Unitec takes out top national health and safety award
AUCKLAND, New Zealand, Thursday 31 May 2018
Unitec Institute of Technology has taken overall honours at this year’s New Zealand Workplace Health and Safety Awards.
Sixteen awards were presented at a gala dinner at SKYCITY Convention Centre in Auckland last night, where an audience of
600 celebrated a variety of successful health and safety initiatives and the people behind them.
The awards, which began in 2005, are organised by Safeguard magazine and proudly supported by WorkSafe New Zealand. The
awards are judged by a panel of five representing WorkSafe, ACC, NZ Council of Trade Unions, Safeguard, and an industry
health and safety practitioner.
Peter Bateman, convenor of the judging panel and editor of Safeguard, said the way Unitec dealt with the critical risk
of having untrained students using up to 150 potentially dangerous machines in its new trade school building was well
deserving of its win.
“Their automated card reader system controls each student’s access to particular machines, and requires each student to
go through an online induction process and pass a test before access is permitted. The judges liked the way this
approach designed out the risk of uncontrolled access, and felt this method could be adopted by others with trainees who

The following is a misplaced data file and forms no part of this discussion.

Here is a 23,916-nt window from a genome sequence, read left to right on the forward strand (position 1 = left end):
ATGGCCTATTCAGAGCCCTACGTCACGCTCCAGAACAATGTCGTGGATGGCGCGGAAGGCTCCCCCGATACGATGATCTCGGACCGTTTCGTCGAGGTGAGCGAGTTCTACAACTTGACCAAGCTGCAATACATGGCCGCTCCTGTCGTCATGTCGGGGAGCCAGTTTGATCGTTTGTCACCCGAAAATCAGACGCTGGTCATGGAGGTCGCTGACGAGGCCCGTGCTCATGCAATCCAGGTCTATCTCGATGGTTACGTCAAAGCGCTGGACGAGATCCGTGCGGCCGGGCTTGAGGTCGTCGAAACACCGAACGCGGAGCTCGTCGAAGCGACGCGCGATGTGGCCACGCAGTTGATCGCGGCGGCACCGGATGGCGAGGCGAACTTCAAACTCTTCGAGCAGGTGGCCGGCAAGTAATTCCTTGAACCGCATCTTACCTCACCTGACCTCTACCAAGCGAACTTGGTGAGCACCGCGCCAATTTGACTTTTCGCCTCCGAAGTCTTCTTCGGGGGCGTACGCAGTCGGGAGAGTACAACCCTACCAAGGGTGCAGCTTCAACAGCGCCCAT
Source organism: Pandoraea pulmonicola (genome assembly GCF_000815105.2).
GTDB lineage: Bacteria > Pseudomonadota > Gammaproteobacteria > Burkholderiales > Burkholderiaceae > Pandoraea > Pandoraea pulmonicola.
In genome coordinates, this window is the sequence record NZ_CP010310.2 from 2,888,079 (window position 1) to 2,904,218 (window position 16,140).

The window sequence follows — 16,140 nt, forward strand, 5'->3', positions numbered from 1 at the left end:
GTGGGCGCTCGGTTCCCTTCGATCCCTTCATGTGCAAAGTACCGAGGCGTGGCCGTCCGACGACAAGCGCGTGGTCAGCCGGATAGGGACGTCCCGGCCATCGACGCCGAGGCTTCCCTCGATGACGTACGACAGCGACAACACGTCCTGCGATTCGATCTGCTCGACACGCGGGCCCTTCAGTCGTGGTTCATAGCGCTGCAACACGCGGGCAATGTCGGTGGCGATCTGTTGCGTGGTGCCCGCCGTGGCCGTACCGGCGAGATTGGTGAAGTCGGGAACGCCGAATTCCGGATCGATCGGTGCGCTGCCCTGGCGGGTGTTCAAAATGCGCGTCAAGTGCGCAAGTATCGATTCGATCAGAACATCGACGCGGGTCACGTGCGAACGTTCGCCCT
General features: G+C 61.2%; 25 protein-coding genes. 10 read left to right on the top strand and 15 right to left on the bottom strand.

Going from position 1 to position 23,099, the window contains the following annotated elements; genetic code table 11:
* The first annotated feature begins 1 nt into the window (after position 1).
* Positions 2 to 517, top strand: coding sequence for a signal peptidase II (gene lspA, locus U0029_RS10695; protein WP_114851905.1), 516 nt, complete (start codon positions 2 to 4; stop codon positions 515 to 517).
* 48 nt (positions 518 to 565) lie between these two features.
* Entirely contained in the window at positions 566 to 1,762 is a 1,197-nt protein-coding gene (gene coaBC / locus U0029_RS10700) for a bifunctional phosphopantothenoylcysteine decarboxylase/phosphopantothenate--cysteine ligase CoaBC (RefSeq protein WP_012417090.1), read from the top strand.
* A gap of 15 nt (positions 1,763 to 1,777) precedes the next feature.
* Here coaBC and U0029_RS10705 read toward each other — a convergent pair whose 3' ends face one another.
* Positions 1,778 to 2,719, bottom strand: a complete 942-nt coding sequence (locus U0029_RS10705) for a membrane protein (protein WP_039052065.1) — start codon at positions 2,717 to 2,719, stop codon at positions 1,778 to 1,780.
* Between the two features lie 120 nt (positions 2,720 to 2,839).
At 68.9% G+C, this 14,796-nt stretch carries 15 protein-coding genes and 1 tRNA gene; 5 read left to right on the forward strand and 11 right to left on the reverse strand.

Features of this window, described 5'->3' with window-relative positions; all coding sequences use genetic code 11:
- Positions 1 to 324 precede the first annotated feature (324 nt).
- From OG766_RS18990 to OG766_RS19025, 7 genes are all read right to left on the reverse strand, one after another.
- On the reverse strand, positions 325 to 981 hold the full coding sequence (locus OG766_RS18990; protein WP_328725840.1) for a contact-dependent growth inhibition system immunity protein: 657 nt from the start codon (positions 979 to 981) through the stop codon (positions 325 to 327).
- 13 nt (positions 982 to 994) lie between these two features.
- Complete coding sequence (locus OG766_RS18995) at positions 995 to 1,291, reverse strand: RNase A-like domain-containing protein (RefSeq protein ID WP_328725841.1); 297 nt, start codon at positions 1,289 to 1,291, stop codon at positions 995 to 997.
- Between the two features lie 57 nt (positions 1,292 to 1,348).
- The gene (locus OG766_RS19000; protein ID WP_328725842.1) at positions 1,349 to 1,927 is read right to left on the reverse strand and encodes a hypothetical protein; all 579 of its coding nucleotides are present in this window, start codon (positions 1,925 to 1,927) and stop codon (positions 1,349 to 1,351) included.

require access to dangerous machinery.”
He said collectively, all the award winning initiatives demonstrate a fascinating range of engaging and collaborative
approaches to health and safety.
“There is a big secret at the heart of health and safety. Far from being a dry and dull subject, it is actually driven
by highly engaged people for the benefit of many. These initiatives simply represent the best of a huge range of
activities being undertaken all around the country by people who really care. ”
The winners were:
The WorkSafe New Zealand/ACC best overall contribution to improving workplace health and safety in New Zealand
Unitec Institute of Technology
Kensington Swan best initiative to address a work-related safety risk
Naylor Love Construction
Found a simple engineering solution to eliminate the risk of items being dropped from swinging stage work platforms used
on multi-storey buildings.
WorkSafe New Zealand best initiative to address a work-related health risk
Air New Zealand
The “Take Charge” programme intervenes early when staff report pain or discomfort below the threshold of an injury and
has almost halved days lost due to manual handling injury.
Vitae best initiative to improve worker health
Wellington City Council
Its new wellbeing strategy focuses on four areas – nutrition/activity, mental wellbeing, musculoskeletal health, and
smoking, drugs & alcohol use – and engages staff in the strategy via regular conversations with their managers.
NZ Safety Blackwoods best initiative to encourage worker involvement in health & safety
Moved from centralised control to a ‘leader as host’ philosophy, which has boosted trust and engagement in safety,
created successful learning teams, and generated co-design initiatives.
3M best use of New Zealand design/technology